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Mexican authorities arrest former AG over 2014 disappearance of 43 students

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A member of the Latinos en Accion, a group that advocates for rights of Latinos in the United States, reads a poem dedicated to the 43 students that disappeared in Mexico in September 2014, during a protest on the steps of the Eagleton Federal Courthouse in St. Louis on December 3, 2014. File Photo by BIll Greenblatt/UPI | <a href="/News_Photos/lp/2416bef1e0a00c758703efb240df43e4/" target="_blank">License Photo</a>
A member of the Latinos en Accion, a group that advocates for rights of Latinos in the United States, reads a poem dedicated to the 43 students that disappeared in Mexico in September 2014, during a protest on the steps of the Eagleton Federal Courthouse in St. Louis on December 3, 2014. File Photo by BIll Greenblatt/UPI | License Photo

Aug. 20 (UPI) -- Former Mexican Attorney General Jesus Murillo Karam is the highest-ranking official to be charged in the mass kidnapping of 43 students in 2014 that shocked the country.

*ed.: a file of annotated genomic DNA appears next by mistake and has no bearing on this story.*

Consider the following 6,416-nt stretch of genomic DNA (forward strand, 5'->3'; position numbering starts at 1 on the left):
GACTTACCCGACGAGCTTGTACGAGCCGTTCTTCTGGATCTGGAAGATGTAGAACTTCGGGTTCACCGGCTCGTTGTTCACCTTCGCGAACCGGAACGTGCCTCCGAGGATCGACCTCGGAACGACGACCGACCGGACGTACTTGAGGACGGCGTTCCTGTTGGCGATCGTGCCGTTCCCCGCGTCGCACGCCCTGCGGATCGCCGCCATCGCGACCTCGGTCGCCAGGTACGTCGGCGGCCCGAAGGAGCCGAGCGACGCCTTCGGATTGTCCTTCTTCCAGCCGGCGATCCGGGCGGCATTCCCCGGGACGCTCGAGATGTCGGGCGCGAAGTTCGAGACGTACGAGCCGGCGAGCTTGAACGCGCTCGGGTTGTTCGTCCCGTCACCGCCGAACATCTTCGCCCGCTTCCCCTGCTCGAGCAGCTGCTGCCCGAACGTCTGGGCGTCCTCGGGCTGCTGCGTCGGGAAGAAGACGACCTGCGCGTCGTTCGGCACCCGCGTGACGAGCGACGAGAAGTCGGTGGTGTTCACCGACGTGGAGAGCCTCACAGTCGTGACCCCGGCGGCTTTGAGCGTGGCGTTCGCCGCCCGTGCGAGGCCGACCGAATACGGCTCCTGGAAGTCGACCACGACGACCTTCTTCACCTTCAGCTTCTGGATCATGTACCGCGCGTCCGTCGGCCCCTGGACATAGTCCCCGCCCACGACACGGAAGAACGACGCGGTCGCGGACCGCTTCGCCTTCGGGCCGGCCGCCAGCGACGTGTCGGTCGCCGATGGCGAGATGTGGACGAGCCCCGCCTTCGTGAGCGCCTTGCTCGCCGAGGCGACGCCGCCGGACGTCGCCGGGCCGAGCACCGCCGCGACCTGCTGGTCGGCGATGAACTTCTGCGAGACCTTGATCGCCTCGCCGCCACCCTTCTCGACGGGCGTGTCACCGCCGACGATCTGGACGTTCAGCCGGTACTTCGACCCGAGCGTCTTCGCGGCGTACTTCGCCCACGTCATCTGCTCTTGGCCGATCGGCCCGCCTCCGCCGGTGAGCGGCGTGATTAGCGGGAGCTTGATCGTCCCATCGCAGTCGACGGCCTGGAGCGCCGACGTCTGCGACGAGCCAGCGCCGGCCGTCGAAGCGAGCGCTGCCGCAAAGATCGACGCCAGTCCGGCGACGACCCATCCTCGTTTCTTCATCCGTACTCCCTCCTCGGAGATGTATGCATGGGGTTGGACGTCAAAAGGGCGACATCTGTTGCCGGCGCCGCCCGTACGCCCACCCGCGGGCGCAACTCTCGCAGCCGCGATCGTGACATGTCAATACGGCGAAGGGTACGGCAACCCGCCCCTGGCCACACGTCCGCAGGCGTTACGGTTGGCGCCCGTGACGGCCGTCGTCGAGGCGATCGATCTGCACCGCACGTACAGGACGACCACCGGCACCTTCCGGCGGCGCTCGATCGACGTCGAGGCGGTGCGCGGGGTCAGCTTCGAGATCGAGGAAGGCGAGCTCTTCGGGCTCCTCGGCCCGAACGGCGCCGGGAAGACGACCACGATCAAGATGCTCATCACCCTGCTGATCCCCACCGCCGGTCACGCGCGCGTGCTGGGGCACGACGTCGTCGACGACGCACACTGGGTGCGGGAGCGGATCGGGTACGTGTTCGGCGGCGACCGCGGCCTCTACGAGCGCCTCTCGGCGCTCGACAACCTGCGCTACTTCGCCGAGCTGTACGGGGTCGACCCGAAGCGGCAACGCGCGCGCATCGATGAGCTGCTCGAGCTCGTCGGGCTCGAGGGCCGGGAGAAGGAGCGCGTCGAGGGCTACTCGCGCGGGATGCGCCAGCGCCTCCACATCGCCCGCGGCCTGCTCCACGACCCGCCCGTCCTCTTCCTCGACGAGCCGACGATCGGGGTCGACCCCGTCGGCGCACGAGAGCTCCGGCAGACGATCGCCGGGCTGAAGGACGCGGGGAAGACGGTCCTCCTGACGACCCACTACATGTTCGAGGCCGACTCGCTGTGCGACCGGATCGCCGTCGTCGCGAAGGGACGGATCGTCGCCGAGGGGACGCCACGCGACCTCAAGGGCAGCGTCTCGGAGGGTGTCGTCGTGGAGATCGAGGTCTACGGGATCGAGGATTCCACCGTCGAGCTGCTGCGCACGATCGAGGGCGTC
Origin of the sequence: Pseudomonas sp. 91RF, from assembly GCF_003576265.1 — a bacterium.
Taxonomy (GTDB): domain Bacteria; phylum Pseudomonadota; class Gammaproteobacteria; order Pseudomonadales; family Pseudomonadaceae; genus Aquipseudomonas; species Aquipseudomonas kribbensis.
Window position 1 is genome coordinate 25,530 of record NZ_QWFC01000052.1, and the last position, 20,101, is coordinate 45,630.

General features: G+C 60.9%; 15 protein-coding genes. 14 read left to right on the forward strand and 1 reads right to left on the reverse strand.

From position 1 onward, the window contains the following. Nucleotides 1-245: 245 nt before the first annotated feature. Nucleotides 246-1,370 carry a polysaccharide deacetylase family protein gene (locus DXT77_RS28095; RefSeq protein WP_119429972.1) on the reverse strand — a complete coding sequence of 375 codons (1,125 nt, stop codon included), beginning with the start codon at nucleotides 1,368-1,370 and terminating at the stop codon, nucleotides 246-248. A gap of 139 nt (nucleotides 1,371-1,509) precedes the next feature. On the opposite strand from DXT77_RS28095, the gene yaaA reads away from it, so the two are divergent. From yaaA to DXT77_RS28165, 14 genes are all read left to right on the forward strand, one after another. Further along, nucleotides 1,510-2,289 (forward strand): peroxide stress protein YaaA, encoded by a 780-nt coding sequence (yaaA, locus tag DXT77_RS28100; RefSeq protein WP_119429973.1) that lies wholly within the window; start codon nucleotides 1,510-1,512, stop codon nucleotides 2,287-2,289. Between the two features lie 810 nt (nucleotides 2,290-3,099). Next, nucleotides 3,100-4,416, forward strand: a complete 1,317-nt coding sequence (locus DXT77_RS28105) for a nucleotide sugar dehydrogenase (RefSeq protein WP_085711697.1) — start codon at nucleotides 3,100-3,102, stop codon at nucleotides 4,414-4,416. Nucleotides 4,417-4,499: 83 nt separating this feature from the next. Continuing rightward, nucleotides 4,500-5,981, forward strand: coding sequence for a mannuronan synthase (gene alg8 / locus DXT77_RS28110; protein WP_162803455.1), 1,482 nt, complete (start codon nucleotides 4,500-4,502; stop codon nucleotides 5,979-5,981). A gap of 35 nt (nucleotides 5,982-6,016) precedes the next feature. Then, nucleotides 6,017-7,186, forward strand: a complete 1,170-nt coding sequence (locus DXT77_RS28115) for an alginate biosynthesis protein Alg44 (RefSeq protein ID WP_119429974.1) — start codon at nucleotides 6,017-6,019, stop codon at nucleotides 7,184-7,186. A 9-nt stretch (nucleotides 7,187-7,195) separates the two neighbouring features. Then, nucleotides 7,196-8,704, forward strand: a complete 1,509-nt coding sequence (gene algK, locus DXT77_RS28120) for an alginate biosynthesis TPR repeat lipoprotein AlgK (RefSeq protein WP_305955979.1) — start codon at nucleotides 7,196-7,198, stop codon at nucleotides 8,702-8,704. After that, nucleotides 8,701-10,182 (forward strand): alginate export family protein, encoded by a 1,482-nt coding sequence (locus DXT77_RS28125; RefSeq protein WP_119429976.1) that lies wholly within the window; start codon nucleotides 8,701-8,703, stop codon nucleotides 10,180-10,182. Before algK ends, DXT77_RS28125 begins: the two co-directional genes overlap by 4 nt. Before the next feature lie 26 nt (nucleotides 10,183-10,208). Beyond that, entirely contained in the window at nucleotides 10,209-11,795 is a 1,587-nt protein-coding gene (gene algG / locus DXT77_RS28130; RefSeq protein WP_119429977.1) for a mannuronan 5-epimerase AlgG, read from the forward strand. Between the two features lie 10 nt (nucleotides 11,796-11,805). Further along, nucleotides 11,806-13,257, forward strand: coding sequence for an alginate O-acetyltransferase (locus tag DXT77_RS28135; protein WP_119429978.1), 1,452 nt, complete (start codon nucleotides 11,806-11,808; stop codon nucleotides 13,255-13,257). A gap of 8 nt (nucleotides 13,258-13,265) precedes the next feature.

The investigation, which has been hounded for its slow pace and charges of a coverup by former President Enrique Peña Nieto, was called a "crime of state" by the investigation point person Alejandro Encinas.

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Encinas said the disappearances also involved police, the armed forces and civilian officials along with a drug gang in Guerrero state.

The students from the rural Ayotzinapa teachers' college had loaded buses to attend a protest rally when they were attacked by police and other gunmen. Murillo Karam, who was investigating the crime in 2015, said the police handed the students over to the Guerreros Unidos gang, which burned their bodies at a dump in the nearby city of Cocula.

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Over the years of the investigation, authorities have recovered the bodies of three of the missing students.

"There is no indication the students are alive," Encinas said, according to CNN. "On the contrary, all the testimonies and evidence prove they were cunningly killed and disappeared."

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Maureen Meyer, the vice president of programs at the Washington Office on Latin America, said Murillo Karam's arrest Friday was a positive step forward in the long-running investigation.

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"[The arrest] is a clear sign of the National Prosecutor's Office's interest in fully investigating the obstruction of justice and human rights violations that occurred and holding officials at all levels accountable for their illegal actions," Meyer said, according to The Washington Post.

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